The fee pays for five TV channels, 45 radio channels as well as TV and radio on the Internet. In Sweden, the term "television licence" was replaced a few years ago by "television fee", which was regarded as less ambiguous. The fee is leveraged based per household with TV service, not per TV set. Although the fee also pays for radio broadcasting, there is no fee for radios. Suggestions of replacing the "fee" with a tax occur sometimes in the media. Only around 90% of households have reported that they have a television set and thereby need to pay the fee. Not every household contains a TV set, but these households are generally considered to be a lot fewer than the estimated 10% that don't pay licences. The civil servants of Radiotjänst have no authorities to investigate inside households (for instance flats on higher floor levels).
According to the Swiss Federal Law on Radio and Television (RTVG), the reception of radio or television programs from SRG SSR idée suisse must be registered and is subject to reception fees. The fees are paid per household or business location and not per device.
Viewers in South Tyrol, Italy, which has a large German-speaking minority, can also receive the Swiss German-language channels via terrestrial digital transmissions, but do not have to pay a licence fee.
According to the law, a licence fee at the rate of 8% or 16%, depending on equipment type is paid to TRT (state broadcaster) by the producer/importer of the TV receiving equipment. Consumers indirectly pay this fee only for once, at initial purchase of the equipment. Also 2% tax is cut from each household/commercial/industrial electricity bill. However, government has plans to cancel this tax soon and fund the state broadcaster mainly from state budget.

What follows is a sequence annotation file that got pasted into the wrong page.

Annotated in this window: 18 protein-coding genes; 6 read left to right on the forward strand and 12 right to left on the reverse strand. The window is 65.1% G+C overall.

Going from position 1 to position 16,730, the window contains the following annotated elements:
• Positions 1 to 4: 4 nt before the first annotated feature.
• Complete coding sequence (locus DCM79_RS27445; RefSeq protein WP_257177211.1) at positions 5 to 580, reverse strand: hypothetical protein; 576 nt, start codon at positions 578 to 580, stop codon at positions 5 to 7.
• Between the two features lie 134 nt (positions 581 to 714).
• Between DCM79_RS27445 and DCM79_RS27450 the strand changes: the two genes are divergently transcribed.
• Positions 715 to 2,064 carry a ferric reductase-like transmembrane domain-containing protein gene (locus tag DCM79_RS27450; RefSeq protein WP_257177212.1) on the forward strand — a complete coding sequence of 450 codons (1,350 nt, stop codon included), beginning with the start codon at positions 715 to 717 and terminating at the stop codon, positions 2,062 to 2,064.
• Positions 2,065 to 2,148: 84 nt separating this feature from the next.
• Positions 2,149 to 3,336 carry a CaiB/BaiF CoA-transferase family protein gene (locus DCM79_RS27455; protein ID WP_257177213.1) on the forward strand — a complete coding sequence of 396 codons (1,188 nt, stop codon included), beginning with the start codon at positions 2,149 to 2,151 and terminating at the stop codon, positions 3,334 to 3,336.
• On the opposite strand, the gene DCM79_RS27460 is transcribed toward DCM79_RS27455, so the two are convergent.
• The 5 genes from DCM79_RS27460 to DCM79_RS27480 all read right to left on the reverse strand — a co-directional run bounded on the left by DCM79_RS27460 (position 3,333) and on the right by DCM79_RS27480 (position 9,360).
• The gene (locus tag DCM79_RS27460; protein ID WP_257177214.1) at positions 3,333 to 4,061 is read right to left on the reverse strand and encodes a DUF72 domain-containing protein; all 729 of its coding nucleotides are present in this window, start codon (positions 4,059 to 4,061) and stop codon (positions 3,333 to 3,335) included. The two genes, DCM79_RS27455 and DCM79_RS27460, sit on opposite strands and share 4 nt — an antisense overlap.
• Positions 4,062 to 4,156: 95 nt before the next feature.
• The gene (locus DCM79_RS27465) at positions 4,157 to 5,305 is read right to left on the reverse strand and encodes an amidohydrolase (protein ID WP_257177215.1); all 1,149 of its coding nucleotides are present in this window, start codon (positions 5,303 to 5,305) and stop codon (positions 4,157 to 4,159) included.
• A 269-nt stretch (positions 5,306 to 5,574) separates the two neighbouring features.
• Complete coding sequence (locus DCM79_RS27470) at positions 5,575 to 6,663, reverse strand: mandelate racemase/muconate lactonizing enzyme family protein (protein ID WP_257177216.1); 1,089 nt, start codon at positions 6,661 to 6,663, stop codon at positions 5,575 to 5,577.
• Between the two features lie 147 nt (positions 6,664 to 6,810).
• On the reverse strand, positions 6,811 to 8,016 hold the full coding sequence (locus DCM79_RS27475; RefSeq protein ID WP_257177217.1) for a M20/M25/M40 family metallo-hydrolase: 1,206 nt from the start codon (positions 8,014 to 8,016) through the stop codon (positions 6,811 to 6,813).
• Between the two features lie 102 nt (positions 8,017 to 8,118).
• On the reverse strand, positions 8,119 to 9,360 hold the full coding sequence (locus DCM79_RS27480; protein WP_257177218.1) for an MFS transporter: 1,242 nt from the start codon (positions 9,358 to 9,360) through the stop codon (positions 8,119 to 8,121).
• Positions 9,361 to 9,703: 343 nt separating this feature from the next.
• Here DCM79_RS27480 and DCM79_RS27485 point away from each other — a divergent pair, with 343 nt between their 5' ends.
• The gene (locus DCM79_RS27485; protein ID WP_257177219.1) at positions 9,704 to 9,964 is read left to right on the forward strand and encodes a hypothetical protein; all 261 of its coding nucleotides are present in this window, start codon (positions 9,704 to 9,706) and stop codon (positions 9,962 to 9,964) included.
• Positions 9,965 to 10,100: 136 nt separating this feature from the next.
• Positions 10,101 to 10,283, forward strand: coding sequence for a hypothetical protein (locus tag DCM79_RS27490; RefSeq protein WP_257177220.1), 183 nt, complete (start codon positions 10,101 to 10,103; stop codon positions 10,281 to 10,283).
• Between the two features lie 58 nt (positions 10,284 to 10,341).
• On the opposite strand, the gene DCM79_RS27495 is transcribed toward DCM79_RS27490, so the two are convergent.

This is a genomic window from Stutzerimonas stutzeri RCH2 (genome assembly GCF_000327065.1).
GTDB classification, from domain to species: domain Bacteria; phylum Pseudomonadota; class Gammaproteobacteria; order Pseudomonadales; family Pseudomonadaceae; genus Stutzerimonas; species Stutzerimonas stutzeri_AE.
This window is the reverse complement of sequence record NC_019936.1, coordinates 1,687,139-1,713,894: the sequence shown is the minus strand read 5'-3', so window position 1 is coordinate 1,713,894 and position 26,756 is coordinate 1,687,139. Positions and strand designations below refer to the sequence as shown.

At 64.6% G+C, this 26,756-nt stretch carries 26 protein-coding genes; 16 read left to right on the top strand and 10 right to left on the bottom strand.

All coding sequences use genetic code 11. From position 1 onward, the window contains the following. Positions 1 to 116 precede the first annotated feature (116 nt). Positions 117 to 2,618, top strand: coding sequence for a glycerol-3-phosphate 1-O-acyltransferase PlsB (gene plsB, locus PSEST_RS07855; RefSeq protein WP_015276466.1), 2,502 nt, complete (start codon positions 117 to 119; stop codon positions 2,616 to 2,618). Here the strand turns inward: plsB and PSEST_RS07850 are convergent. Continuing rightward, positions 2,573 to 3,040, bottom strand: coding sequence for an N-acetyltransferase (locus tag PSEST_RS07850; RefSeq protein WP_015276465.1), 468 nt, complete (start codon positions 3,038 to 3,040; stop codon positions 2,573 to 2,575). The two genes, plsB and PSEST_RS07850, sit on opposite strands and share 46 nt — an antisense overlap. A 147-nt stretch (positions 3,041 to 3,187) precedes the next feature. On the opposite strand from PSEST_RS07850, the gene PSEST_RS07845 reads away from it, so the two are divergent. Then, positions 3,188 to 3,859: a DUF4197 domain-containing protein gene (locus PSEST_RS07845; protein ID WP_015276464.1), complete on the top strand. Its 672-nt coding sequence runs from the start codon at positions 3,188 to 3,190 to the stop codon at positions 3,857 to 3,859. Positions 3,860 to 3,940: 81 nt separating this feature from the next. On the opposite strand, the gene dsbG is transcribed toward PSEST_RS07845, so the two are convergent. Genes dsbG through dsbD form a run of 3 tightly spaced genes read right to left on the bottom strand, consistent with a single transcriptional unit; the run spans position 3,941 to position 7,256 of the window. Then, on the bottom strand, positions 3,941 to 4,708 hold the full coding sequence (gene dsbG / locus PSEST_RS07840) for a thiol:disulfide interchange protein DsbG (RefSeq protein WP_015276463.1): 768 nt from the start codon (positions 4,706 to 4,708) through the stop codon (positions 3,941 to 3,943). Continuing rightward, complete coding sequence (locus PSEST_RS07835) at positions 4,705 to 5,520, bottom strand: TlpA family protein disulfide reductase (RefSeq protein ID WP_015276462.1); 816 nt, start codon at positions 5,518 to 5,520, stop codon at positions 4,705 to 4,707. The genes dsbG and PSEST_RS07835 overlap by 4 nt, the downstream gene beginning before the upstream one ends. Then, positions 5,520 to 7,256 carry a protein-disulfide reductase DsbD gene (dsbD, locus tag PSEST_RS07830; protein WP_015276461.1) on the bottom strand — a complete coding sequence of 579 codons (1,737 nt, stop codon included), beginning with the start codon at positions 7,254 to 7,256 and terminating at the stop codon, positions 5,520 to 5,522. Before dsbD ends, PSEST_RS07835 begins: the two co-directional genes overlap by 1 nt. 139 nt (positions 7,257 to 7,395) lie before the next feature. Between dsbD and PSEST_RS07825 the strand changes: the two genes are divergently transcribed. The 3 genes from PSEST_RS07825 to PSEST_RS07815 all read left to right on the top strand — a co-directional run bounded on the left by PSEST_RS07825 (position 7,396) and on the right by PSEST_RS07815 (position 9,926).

No registration is required for purchasing TV receiver equipment.
A television licence is required for each household where television programmes are watched as they are broadcast, irrespective of the signal method (terrestrial, satellite, cable or the Internet). A licence is not required, however, if you use your television only to watch DVDs or play video games, or you only watch programmes on your computer after they have been shown on TV.
The licence fee is used almost entirely to fund the BBC's domestic radio, television and internet services. The money received from the fee represents approximately 75% of the cost of these services with most of the remainder coming from the profits of BBC Worldwide — a commercial wing of the corporation which sells programmes and runs stations overseas (such as BBC World News), as well as other business allied to broadcasting such as publishing. The BBC also receives some funding from the Scottish Government via MG Alba to finance the BBC Alba television service in Scotland. The BBC also receives a direct government grant from the Foreign and Commonwealth Office to fund television and radio services broadcast to other countries such as the BBC World Service radio and BBC Arabic Television. These services run on a non-profit, non-commercial basis distinct from other BBC 'branded' overseas services provided by the commercial BBC Worldwide (see above). Hence, neither the World Service nor the commercial BBC services receive any UK licence money. The BBC's web sites are popular outside the UK but these carry advertising when seen outside the UK. Advertising is not seen on the BBC web sites when viewed from within the UK. Advertising is seen however on BBC web sites created by the BBC Worldwide company, regardless of where they are viewed; the BBC web site clarifies (at the foot of the page) the funding source.
The BBC is not the only public service broadcaster. Channel 4 is also a public television service but is funded through advertising and Government grants. The Welsh language S4C in Wales is funded through a combination of direct grant from the Department for Culture, Media and Sport, advertising and receives some of its programming free of charge by the BBC (see above). These other broadcasters are all much smaller than the BBC.
In addition to the public broadcasters, the UK has a wide range of commercial television funded by a mixture of advertising and subscription. A television licence is still required by viewers who solely watch such commercial channels.